Historically, the term is associated with the awkward transition between reigns. A caretaker cabinet with a cabal of privy councilors work to smooth the transition and ensure continuity until a new Sovereign is ready to take over from his predecessor. But common-sense dictates that any number of players would be jostling for power and privilege to ensure their survival. The Americans are frantically ensuring that this does not come to pass on the Eurasian continent, where the economic center of gravity has shifted after 40 years of deindustrialization in North America. An entirely different world order is being planned in Beijing, Moscow and New Delhi. These are interesting times, as the old paradigms of polar competition and technological dominance are melting away through asymmetrical growth and Westernized consumerism.
This is the ultimate triumph of post-Cold War global capitalism ie the means necessary to spread the West’s concept of material growth are now borderless. But like a carefully cultivated sapling gone wild, the West is now struggling to contain its former protégé. In the recently concluded Shangri-La Dialogue in Singapore, the US position was polite but forceful; Beijing has utilized stolen technology and employs unequal economic terms and illegitimate military expansionism to coerce its neighbors into submission. China’s technological players are predatory and deploy “dirty networks” to spread 5G in the developing world. The gold standard remains in the West and the ASEAN boomtowns had better heed DC’s warnings. The conversation is replicated in the think tank community within the Washington Beltway.
Anyone who disputes these claims is considered a “Panda Hugger” playing into Beijing’s hands as the American establishment gears up for the fresh round of another Cold War. America’s Asian allies are once again the economic, security and tech frontline against the “Red Menace” but this time in a more insidious way, that deploys the US’s traditional Capitalist tools against itself. It is imperative for the US to retain control over its Asian client economies. The Trump administration claims that the intellectual basis of this is a “civilizational struggle” that pits it against a “non-Caucasian” adversary and conveniently forgetting the millennia of economic and civilizational ties between the Korean Peninsula, Japan, and the Chinese Mainland. Tokyo and Seoul are carefully navigating the briar patch, trying to achieve marginal Realist gains without triggering either side. The developmentalist model of capitalism, the main contention of the Trump administration’s trade war with China, has been the main growth engine of South Korea and Japan since the 1950s, but the US has dealt with these respectively via the Plaza Accord of 1985 and Korea’s forced financial liberalization in the aftermath of the Asian financial crisis in 1998, conveniently brushed under the table as the US must rally the troops against Beijing.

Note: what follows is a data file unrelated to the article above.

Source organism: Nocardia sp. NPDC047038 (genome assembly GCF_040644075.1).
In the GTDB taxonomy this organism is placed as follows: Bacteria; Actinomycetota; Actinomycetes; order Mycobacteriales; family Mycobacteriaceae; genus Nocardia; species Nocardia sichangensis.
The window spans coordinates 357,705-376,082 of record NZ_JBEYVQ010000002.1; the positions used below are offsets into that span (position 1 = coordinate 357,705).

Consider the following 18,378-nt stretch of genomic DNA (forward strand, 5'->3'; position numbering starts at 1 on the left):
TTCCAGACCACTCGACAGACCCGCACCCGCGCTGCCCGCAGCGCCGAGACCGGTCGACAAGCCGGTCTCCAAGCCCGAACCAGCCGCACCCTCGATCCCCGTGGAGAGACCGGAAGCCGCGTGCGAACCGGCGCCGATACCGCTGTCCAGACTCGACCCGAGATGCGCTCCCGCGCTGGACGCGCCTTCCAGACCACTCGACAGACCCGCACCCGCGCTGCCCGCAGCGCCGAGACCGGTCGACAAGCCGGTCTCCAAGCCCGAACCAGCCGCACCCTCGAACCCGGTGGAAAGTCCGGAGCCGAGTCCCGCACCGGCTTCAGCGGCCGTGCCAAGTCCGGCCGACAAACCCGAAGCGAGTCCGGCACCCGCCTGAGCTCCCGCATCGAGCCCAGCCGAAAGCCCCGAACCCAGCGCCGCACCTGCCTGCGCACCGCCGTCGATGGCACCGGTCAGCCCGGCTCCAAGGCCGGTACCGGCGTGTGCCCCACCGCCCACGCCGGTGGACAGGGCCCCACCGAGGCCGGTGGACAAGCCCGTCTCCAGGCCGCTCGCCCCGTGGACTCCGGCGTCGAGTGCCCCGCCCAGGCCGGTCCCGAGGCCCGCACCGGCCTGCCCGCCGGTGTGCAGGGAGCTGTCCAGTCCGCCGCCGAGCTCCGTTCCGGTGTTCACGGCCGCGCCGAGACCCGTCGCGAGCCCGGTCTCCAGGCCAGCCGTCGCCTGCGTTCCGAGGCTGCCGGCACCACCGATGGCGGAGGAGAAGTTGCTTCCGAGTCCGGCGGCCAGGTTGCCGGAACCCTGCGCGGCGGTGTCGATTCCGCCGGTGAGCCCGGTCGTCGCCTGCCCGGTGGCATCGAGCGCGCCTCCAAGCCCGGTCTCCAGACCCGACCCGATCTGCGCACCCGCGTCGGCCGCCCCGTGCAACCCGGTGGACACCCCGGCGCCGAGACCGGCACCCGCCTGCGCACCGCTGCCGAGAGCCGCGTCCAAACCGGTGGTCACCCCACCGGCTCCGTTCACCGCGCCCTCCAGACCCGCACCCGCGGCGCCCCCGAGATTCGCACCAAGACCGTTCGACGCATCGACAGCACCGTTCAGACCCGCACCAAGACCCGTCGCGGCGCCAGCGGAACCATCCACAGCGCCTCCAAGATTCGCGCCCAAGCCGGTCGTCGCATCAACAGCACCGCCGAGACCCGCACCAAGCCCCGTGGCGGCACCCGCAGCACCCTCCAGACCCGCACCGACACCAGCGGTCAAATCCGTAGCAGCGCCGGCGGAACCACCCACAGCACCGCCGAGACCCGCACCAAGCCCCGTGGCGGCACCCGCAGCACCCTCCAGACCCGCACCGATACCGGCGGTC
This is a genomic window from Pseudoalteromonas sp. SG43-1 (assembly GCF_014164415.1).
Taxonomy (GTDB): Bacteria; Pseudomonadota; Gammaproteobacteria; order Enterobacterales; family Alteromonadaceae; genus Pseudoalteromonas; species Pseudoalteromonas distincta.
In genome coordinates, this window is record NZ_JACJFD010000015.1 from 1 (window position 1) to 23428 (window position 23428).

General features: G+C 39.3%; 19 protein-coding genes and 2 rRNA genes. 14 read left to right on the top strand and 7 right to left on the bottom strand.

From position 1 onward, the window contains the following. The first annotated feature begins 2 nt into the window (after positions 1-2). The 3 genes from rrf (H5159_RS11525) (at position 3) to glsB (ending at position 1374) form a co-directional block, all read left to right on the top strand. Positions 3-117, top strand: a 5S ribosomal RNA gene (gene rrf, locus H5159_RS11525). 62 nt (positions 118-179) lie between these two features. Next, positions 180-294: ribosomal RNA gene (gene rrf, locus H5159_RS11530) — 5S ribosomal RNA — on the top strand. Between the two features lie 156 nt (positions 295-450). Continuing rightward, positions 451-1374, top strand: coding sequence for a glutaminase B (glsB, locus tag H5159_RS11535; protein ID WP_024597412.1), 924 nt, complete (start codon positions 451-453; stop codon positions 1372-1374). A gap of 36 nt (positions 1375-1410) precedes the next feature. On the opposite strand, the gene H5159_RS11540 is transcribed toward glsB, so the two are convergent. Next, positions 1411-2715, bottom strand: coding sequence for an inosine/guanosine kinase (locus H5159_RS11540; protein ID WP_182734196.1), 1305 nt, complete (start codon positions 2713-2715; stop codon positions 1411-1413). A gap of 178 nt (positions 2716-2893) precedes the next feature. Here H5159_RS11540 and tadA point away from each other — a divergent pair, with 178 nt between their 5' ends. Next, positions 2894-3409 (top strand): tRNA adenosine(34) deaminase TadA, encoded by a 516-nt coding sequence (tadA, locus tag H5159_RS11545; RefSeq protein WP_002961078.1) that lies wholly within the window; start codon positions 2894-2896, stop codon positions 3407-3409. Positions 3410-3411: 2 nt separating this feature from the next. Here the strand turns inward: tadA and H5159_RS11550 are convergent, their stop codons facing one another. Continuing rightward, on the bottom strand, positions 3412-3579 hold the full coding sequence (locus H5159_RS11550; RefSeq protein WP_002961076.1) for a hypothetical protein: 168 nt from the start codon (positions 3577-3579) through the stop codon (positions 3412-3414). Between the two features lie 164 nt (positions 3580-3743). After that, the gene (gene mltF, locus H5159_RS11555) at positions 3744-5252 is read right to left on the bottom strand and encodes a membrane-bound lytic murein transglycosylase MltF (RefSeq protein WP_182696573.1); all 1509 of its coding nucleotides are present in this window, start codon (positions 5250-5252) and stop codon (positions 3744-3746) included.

The South East Asian boomtowns, the most promising growth region in the coming two decades with almost half a century of American military investment, are being courted assiduously. All the ASEAN governments have significant security and economic engagements with Washington and Beijing and both sides pledge technology, capital and enhanced market access in return for allegiance. Lee Hsien Long of Singapore, the US’s long-time anchor in the sunrise region, warned that America must accept China’s rise as here permanent. This earned him a swift rebuke for making “false equivalences” between the American open market and navigation approaches with Chinese aggrandizement in the South China Sea. Asian elites have an institutional memory of the early Cold War period with its dominance of American corporate arrangements and military deployment in Indochina. Even Vietnam, the current darling of global neo-liberal capital, is quietly mindful of the last time when Cold War tensions played out within its borders.